This was published under the 2010 to 2015 Conservative and Liberal Democrat coalition government
Latest figures show more than 60,000 British travellers reported their passport lost or stolen abroad between April 2009 and March 2010.
This is despite new research by the Identity and Passport Service (IPS), which shows that 83 per cent of people say they always store their passport in a safe place.
So today IPS is urging passport holders to take a few simple steps to keep their documents safe abroad and in the UK.
- when travelling, take two photocopies of your passport, leaving one at home and keeping one separate from your passport
- keep your passport with you when travelling to your destination
- think about where it is best to keep your passport at home and abroad
- be wary if you are asked to surrender your passport
- report a lost or stolen passport to the local police and inform the British Consulate when abroad and to IPS and the police when in the UK.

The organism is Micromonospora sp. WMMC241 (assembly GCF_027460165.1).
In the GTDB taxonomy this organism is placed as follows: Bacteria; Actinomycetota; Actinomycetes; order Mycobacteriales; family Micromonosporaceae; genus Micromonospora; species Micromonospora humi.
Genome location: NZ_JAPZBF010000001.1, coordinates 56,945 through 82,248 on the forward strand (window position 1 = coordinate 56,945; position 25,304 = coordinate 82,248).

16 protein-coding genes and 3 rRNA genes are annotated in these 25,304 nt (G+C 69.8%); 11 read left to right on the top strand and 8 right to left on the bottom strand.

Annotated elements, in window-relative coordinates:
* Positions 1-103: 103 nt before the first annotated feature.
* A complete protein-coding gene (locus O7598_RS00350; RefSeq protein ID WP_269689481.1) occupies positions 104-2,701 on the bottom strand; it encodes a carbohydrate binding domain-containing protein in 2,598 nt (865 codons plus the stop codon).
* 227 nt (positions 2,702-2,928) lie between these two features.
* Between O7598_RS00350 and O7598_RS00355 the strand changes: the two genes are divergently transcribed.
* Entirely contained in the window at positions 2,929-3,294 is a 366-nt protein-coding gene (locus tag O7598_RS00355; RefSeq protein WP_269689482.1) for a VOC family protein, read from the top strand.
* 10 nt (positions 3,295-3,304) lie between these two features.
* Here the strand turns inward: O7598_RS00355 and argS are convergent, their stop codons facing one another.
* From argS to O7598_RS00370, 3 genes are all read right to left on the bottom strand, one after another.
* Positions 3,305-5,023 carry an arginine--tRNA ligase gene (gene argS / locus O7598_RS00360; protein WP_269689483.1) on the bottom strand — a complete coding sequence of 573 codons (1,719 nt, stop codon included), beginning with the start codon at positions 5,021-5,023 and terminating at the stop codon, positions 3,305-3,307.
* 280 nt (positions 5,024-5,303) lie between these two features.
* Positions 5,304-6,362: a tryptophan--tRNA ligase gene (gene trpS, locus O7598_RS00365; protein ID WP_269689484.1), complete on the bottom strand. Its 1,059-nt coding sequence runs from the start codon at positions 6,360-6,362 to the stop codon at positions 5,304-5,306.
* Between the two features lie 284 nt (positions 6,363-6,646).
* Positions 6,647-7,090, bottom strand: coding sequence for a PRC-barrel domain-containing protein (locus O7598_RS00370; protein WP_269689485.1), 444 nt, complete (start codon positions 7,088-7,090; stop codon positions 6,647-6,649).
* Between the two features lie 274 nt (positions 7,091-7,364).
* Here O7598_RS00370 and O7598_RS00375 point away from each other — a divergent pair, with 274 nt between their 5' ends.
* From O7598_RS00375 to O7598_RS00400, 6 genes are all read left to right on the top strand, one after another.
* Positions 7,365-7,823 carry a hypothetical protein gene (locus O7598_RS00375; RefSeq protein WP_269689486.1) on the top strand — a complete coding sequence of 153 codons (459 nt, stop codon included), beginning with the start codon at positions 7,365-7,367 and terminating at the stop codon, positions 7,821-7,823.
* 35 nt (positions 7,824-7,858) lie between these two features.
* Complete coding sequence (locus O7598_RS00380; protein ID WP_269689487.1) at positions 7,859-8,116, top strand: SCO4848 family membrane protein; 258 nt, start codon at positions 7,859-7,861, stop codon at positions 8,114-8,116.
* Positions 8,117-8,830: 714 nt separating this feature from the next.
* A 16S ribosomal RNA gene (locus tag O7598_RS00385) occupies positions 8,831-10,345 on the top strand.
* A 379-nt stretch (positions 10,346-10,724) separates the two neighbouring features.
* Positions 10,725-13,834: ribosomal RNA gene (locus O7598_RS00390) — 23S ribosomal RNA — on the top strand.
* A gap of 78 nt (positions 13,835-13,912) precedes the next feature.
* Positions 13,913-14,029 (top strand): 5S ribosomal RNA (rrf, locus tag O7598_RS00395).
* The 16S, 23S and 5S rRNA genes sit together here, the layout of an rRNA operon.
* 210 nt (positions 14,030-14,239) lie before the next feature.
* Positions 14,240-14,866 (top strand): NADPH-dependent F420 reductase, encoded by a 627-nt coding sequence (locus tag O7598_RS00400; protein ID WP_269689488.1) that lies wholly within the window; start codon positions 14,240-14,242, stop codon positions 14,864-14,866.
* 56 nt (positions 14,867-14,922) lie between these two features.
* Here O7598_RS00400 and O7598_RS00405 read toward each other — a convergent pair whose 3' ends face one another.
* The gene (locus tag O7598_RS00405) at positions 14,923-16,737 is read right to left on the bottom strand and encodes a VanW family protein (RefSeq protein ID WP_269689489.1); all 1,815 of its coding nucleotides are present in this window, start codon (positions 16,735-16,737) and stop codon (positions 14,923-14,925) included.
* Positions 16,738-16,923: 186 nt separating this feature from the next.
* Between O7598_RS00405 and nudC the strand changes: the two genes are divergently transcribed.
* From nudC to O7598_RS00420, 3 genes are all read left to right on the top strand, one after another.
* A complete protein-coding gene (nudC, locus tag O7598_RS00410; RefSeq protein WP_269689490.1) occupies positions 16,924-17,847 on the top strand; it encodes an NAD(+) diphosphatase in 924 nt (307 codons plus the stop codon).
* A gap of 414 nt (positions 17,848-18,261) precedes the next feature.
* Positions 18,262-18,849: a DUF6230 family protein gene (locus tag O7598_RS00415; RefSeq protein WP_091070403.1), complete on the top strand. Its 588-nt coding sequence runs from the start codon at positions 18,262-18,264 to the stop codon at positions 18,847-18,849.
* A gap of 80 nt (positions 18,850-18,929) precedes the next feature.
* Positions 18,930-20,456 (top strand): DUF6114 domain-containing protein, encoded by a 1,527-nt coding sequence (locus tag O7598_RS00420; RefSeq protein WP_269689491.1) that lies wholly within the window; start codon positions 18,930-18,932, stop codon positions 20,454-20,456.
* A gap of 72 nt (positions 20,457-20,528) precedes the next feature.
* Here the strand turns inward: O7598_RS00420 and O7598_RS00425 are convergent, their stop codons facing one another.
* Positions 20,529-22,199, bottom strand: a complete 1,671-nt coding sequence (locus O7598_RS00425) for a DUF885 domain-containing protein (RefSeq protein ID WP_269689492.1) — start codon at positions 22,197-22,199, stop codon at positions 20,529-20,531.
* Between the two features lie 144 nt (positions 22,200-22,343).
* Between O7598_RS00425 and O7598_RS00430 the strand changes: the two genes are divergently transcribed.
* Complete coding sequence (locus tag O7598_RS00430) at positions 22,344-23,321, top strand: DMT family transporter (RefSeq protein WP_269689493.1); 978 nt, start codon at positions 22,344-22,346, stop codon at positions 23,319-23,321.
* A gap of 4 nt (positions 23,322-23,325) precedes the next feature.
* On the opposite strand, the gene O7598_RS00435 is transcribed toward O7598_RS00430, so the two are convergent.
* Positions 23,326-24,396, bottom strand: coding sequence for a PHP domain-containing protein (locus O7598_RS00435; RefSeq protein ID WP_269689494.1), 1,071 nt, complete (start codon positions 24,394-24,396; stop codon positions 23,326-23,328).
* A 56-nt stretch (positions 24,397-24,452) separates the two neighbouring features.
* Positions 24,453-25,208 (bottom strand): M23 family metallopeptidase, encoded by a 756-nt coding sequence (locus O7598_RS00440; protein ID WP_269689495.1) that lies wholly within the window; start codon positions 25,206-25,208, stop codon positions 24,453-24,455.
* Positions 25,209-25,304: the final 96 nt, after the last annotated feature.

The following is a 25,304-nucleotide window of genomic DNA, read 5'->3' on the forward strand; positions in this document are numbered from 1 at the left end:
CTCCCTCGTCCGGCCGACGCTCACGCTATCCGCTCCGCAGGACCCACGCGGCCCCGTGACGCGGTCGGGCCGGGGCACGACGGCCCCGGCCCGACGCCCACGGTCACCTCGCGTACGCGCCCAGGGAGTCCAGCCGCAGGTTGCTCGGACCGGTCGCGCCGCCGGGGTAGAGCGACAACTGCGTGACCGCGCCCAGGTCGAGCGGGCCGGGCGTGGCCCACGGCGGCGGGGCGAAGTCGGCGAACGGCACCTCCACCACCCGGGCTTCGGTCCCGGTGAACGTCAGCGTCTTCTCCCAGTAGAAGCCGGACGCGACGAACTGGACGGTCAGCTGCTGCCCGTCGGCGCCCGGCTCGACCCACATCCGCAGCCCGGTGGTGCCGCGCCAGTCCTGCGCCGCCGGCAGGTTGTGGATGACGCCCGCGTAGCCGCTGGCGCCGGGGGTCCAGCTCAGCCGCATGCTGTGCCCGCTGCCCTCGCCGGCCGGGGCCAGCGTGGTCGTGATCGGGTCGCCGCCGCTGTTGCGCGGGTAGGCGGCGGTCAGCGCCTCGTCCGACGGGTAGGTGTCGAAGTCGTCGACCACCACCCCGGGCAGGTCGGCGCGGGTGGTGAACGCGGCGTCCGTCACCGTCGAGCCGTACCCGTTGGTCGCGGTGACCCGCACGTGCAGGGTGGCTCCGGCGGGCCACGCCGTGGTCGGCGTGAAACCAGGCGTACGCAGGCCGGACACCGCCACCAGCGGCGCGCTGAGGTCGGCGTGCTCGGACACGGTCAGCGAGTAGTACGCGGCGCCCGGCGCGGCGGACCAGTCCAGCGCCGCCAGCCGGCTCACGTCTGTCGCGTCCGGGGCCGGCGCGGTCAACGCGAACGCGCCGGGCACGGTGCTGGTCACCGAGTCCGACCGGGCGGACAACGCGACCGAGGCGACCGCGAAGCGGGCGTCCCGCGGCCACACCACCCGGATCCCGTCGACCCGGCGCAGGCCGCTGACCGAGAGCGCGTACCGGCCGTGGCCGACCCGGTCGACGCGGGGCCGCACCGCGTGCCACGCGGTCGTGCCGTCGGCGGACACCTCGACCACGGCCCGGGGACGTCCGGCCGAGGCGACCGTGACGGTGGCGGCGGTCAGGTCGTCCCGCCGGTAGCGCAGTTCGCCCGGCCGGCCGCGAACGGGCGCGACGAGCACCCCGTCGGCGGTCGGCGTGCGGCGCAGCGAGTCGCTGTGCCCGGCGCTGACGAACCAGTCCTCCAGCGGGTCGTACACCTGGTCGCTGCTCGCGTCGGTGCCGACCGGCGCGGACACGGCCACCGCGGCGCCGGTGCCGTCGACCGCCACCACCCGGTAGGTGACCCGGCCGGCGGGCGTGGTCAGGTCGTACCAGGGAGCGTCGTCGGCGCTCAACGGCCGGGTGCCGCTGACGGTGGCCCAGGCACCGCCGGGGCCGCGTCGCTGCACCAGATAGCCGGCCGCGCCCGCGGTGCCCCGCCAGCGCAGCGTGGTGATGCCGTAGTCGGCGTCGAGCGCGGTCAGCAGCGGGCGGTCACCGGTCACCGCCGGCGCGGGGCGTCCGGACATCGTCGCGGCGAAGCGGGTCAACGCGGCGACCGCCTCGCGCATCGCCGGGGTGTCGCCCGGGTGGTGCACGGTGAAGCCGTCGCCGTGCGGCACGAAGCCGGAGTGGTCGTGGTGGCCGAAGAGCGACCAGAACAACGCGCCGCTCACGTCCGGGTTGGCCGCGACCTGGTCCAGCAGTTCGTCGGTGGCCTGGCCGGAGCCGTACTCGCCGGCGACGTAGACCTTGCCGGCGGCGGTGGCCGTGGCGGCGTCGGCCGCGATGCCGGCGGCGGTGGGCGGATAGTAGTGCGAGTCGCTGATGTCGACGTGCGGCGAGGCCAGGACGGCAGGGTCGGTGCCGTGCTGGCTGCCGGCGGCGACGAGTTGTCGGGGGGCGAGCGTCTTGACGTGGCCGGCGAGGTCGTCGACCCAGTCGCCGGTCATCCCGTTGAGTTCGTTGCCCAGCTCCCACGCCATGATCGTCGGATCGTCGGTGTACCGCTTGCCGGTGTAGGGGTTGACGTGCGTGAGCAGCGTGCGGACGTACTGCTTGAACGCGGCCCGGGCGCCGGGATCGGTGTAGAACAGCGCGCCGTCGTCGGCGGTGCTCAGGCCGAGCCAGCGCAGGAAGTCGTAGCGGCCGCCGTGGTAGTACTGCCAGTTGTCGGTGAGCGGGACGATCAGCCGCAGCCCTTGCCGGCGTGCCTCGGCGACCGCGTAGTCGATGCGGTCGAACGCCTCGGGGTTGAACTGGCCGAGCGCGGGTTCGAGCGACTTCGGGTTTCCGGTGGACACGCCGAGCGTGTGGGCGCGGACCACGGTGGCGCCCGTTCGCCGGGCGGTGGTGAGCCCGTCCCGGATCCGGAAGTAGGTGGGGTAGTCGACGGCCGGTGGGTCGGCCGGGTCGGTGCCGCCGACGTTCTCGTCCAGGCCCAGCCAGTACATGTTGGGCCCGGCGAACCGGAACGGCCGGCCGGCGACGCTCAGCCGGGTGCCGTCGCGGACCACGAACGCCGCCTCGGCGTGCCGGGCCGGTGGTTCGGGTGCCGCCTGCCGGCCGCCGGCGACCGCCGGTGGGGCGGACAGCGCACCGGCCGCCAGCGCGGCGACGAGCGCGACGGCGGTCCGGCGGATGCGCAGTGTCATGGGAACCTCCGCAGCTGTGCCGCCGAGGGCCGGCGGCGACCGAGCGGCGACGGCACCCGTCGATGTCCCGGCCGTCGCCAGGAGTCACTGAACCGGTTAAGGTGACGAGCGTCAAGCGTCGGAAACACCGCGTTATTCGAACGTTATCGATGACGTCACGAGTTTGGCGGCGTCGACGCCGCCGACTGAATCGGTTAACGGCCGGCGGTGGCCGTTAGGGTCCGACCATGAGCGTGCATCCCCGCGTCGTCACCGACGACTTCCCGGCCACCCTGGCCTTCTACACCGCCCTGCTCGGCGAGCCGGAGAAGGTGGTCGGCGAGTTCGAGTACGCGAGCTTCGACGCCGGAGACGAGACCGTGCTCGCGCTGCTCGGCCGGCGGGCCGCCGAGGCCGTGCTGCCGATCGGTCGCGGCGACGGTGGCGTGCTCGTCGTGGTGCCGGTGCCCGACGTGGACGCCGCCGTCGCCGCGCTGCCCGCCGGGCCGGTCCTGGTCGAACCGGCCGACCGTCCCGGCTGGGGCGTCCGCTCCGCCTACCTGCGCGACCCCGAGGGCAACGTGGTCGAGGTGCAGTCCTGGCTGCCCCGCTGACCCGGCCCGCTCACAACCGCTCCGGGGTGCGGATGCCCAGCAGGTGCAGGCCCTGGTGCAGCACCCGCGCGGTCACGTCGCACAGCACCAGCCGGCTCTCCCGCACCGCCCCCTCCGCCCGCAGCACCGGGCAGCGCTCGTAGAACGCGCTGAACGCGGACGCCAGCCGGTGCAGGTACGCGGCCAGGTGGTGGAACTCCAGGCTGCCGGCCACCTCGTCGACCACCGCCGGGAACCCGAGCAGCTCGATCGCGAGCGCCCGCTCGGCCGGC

Read the full press release here.
Attractive to criminals
Sarah Rapson, chief executive of IPS, said: ‘It is vital that people take care of their passports, both at home and abroad. Passports are increasingly attractive documents to organised criminals.
‘Hijacking someone else’s identity can help facilitate a wide range of very serious crimes.’
When a person reports their passport lost or stolen, IPS logs the details and cancels it on its system. It then notifies immigration and law enforcement agencies around the world to try and minimise the risk of it being misused.
IPS replaced more than 279,000 passports that were lost or stolen in the UK or abroad between April 2009 and March 2010. Of that total, more than 60,000 passports were lost or stolen abroad.